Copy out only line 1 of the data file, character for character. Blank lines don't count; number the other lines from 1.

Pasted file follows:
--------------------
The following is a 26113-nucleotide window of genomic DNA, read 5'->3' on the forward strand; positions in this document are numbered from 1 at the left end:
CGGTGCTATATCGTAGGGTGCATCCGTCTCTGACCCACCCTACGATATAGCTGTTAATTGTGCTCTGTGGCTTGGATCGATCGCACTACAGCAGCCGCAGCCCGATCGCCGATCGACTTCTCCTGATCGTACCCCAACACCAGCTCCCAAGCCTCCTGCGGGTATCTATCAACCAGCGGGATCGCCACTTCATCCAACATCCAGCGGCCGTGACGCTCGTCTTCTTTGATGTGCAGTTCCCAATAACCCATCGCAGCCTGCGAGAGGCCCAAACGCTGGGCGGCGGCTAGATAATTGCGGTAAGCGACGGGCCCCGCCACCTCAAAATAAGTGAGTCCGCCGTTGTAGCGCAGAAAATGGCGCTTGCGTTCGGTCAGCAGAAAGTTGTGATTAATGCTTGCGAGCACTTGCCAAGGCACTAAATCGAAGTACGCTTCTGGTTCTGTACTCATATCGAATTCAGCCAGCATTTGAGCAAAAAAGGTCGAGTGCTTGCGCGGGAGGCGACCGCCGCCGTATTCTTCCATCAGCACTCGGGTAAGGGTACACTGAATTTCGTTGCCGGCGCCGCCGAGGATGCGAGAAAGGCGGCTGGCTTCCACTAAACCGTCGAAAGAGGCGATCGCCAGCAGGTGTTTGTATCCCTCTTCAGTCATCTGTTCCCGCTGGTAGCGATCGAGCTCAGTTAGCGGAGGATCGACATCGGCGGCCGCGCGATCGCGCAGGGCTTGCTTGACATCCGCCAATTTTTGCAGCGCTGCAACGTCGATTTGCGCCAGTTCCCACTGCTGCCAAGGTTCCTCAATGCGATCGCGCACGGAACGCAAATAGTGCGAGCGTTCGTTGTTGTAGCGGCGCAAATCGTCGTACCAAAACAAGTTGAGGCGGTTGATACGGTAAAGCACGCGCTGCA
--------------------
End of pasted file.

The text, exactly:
The following is a 26113-nucleotide window of genomic DNA, read 5'->3' on the forward strand; positions in this document are numbered from 1 at the left end: